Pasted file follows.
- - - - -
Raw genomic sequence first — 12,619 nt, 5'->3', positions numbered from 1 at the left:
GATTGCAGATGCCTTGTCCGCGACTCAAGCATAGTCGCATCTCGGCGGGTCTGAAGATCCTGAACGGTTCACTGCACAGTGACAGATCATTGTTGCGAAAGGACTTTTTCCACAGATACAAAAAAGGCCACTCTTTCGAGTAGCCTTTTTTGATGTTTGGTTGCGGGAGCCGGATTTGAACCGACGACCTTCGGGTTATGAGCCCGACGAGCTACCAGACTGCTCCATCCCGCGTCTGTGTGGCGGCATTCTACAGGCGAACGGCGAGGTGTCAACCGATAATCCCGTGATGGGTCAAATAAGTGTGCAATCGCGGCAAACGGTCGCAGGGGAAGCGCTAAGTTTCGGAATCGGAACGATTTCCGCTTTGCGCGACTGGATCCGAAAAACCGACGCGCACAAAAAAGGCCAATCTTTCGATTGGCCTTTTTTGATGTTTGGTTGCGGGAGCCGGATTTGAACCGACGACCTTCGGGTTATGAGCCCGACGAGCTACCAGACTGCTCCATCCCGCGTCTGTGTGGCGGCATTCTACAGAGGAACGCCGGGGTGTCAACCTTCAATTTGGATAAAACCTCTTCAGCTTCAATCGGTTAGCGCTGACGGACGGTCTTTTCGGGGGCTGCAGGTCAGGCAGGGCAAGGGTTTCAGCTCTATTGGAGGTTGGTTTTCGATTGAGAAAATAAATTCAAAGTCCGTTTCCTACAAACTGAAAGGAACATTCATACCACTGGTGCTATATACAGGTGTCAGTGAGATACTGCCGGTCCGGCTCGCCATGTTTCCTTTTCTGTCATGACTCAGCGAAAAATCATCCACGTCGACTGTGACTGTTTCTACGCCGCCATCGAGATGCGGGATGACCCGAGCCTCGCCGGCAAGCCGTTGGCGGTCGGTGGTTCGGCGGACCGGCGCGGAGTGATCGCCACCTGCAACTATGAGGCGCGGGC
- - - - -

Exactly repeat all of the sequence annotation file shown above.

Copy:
Raw genomic sequence first — 12,619 nt, 5'->3', positions numbered from 1 at the left:
GATTGCAGATGCCTTGTCCGCGACTCAAGCATAGTCGCATCTCGGCGGGTCTGAAGATCCTGAACGGTTCACTGCACAGTGACAGATCATTGTTGCGAAAGGACTTTTTCCACAGATACAAAAAAGGCCACTCTTTCGAGTAGCCTTTTTTGATGTTTGGTTGCGGGAGCCGGATTTGAACCGACGACCTTCGGGTTATGAGCCCGACGAGCTACCAGACTGCTCCATCCCGCGTCTGTGTGGCGGCATTCTACAGGCGAACGGCGAGGTGTCAACCGATAATCCCGTGATGGGTCAAATAAGTGTGCAATCGCGGCAAACGGTCGCAGGGGAAGCGCTAAGTTTCGGAATCGGAACGATTTCCGCTTTGCGCGACTGGATCCGAAAAACCGACGCGCACAAAAAAGGCCAATCTTTCGATTGGCCTTTTTTGATGTTTGGTTGCGGGAGCCGGATTTGAACCGACGACCTTCGGGTTATGAGCCCGACGAGCTACCAGACTGCTCCATCCCGCGTCTGTGTGGCGGCATTCTACAGAGGAACGCCGGGGTGTCAACCTTCAATTTGGATAAAACCTCTTCAGCTTCAATCGGTTAGCGCTGACGGACGGTCTTTTCGGGGGCTGCAGGTCAGGCAGGGCAAGGGTTTCAGCTCTATTGGAGGTTGGTTTTCGATTGAGAAAATAAATTCAAAGTCCGTTTCCTACAAACTGAAAGGAACATTCATACCACTGGTGCTATATACAGGTGTCAGTGAGATACTGCCGGTCCGGCTCGCCATGTTTCCTTTTCTGTCATGACTCAGCGAAAAATCATCCACGTCGACTGTGACTGTTTCTACGCCGCCATCGAGATGCGGGATGACCCGAGCCTCGCCGGCAAGCCGTTGGCGGTCGGTGGTTCGGCGGACCGGCGCGGAGTGATCGCCACCTGCAACTATGAGGCGCGGGC